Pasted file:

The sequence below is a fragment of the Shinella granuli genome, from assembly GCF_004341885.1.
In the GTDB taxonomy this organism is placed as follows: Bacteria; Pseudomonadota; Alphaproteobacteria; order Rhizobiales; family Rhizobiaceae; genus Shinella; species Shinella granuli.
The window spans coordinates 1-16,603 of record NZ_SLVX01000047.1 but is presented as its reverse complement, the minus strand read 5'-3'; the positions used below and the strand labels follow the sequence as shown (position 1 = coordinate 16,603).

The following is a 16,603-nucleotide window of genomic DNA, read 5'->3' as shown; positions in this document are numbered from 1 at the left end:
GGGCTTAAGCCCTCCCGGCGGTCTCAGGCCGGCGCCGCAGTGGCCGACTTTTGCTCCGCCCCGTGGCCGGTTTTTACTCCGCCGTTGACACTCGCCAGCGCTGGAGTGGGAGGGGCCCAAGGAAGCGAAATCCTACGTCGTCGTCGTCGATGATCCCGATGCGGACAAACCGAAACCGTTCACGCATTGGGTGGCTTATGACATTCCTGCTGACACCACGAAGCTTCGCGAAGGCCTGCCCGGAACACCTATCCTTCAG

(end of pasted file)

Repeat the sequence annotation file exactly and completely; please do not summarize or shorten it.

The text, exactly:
The sequence below is a fragment of the Shinella granuli genome, from assembly GCF_004341885.1.
In the GTDB taxonomy this organism is placed as follows: Bacteria; Pseudomonadota; Alphaproteobacteria; order Rhizobiales; family Rhizobiaceae; genus Shinella; species Shinella granuli.
The window spans coordinates 1-16,603 of record NZ_SLVX01000047.1 but is presented as its reverse complement, the minus strand read 5'-3'; the positions used below and the strand labels follow the sequence as shown (position 1 = coordinate 16,603).

The following is a 16,603-nucleotide window of genomic DNA, read 5'->3' as shown; positions in this document are numbered from 1 at the left end:
GGGCTTAAGCCCTCCCGGCGGTCTCAGGCCGGCGCCGCAGTGGCCGACTTTTGCTCCGCCCCGTGGCCGGTTTTTACTCCGCCGTTGACACTCGCCAGCGCTGGAGTGGGAGGGGCCCAAGGAAGCGAAATCCTACGTCGTCGTCGTCGATGATCCCGATGCGGACAAACCGAAACCGTTCACGCATTGGGTGGCTTATGACATTCCTGCTGACACCACGAAGCTTCGCGAAGGCCTGCCCGGAACACCTATCCTTCAG